The first lesson of the massacre is this – the time of celebrating past anti-apartheid heroism is over. The irony of having the former National Union of Mineworkers and ANC General Secretary, Cyril Ramaphosa, as a director on the LONMIN board just says it all. In respect of the traditional importance of burying the dead near their ancestors and families, his R2million offer towards their funerals will be helpful, but not enough. Non-executive director or not, Ramaphosa should commit himself to investigate and correct all mis-management that led to this disaster, under conditions of full transparency, or if he cannot, divest himself of any further interest in the company. That’s taking real responsibility, as a shareholder representative.
This leads us to the culpability of the mine management, who bypassed the collective bargaining processes to establish differentiated conditions amongst its workforce, sparking the wild-cat protests. Many, many lives have been lost in the establishment of our industrial relations system. our system has many flaws, not the least that it is inherently structurally unstable due to the grave differentials between the ceiling and floor of earnings within the country, company and workplace. The arrogance and disrespect shown by LONMIN management to this reality should not go unrecognised. Whoever was responsible for this decision should resign, and issue a statement acknowledging culpability. Furthermore, their replacements at LONMIN management should recognise whomever the strikers elect as their leaders. The ability to recognise a crisis and respond accordingly is an essential requirement of management. LONMIN failed dismally in this respect.
Then there are the police. This massacre and the total disregard for the protection of lives, even of those who were aggressive and armed (although the exact extend of this has to be established), is a direct result of the modelling of the police as an armed force rather than a service. A judicial enquiry may reveal the actual culpability of those who made the decision and took action, but as citizens we are entitled to hold our elected representatives accountable for the decisions and actions of those under their command. The appointment of Cele, the introduction of military titles and the blatant culture of use of force as a first resort has taken place under the watch of the current minister of police and his deputy. They should resign with immediate effect and be replaced by politicians committed to a police service that holds the protection of human life supreme.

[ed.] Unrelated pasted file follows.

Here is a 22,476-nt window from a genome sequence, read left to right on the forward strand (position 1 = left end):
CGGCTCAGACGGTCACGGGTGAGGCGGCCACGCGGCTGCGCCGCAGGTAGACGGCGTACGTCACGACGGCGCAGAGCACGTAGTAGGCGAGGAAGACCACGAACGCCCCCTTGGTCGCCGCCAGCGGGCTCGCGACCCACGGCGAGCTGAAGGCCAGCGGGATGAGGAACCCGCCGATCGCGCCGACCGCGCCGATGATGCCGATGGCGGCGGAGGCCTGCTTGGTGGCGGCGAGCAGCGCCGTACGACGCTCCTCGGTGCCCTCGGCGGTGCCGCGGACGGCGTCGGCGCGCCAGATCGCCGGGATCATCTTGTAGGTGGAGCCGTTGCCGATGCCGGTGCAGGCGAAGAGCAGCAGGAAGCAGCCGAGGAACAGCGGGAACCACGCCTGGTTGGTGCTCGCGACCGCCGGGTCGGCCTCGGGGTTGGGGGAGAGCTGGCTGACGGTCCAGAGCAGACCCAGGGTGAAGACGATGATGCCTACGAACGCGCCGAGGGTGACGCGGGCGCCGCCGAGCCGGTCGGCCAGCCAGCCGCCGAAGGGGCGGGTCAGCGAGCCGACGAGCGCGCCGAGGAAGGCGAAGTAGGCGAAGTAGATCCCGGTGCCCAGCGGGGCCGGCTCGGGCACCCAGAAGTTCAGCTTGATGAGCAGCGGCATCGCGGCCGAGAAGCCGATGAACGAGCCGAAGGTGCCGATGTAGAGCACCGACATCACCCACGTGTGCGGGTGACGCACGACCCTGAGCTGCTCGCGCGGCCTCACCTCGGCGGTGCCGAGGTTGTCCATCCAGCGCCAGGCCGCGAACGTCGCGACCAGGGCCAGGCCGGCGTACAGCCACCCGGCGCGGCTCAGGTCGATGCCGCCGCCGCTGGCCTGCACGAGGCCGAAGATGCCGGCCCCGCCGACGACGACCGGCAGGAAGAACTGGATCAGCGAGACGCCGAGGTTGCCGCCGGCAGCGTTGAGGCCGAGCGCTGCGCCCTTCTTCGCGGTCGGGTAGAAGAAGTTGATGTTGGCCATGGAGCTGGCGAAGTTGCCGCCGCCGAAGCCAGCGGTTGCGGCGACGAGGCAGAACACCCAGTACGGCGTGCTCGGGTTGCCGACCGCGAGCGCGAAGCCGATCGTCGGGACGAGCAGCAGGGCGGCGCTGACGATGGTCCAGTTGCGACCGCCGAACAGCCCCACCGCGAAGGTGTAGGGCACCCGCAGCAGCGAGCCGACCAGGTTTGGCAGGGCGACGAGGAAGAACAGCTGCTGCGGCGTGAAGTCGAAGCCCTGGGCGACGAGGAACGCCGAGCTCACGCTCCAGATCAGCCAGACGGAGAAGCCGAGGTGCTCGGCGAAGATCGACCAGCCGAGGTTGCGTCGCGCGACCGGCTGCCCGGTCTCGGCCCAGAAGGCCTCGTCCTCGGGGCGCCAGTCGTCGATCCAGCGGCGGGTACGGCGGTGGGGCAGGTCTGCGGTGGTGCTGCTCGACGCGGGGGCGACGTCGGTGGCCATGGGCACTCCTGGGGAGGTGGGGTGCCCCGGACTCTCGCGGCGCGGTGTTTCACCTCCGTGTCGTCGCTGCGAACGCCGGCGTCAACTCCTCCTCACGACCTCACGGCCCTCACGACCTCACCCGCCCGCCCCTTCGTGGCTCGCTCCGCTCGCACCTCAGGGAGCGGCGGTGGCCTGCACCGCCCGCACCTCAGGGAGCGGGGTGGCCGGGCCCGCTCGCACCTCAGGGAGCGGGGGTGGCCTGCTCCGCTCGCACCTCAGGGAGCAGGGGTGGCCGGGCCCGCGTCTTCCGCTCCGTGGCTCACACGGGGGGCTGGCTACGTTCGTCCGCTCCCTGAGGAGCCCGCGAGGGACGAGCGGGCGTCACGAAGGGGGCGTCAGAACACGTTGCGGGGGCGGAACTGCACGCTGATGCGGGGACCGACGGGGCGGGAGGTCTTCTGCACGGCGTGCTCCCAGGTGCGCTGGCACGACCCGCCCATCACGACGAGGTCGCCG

Last, but by no means least, there are the unions. As the largest COSATU affiliate, the NUM is “kingmaker” amongst our unions. It influences every ANC party election, and through this, parliamentary and cabinet positioning. Yet it is as vulnerable on the workplace as any other union. It cannot afford to neglect consistent and comprehensive grassroots organisation and voice at the workplace. This is no easy task, because it requires the union to at all-time have its primary articulation being that which furthers the interests of its workers, even at the cost of its king-making role.
The massacre has brought home the political reality, which should not be too difficult for the NUM leadership to openly face and acknowledge, that the class interests of the NUM are easier shared with the leaders of its bitter rival at LONMIN, AMCO, than with their allies in the ANC NEC. If they have the courage to do this openly the will destroy the spurious argument that NUM or COSATU officials, by virtue of earning a decent wage (contrary to the workers whose conditions their life’s work is dedicated to improve) and perhaps even, horror of horrors, by residing in the suburbs, are losing touch with the rank and file.
For if this were true, how could Julius Malema, king of bling, just fly in from London and address the striking workers to welcome applause? Do these commentators really think those strikers are not aware that Malema’s wealth is one hundred times greater than any union official? Populist demagogue par excellence, Malema tells them what they want to hear, and they welcome him because of this. As a union official or leader, you cannot always do this. Even the leader of AMCO tried to dissuade the strikers and failed. There are no easy solutions, but one thing is very clear. As labour the NUM and COSATU have to unambiguously condemn the firing and killing of striking workers, and not exempt any power broker, whether their allies in the ANC leadership battle; mine management or the police from culpability in this regard.
- Sahra Ryklief is Secretary General of IFWEA, and an experienced South African labour activist and educator
See our coverage on Snip.It here.
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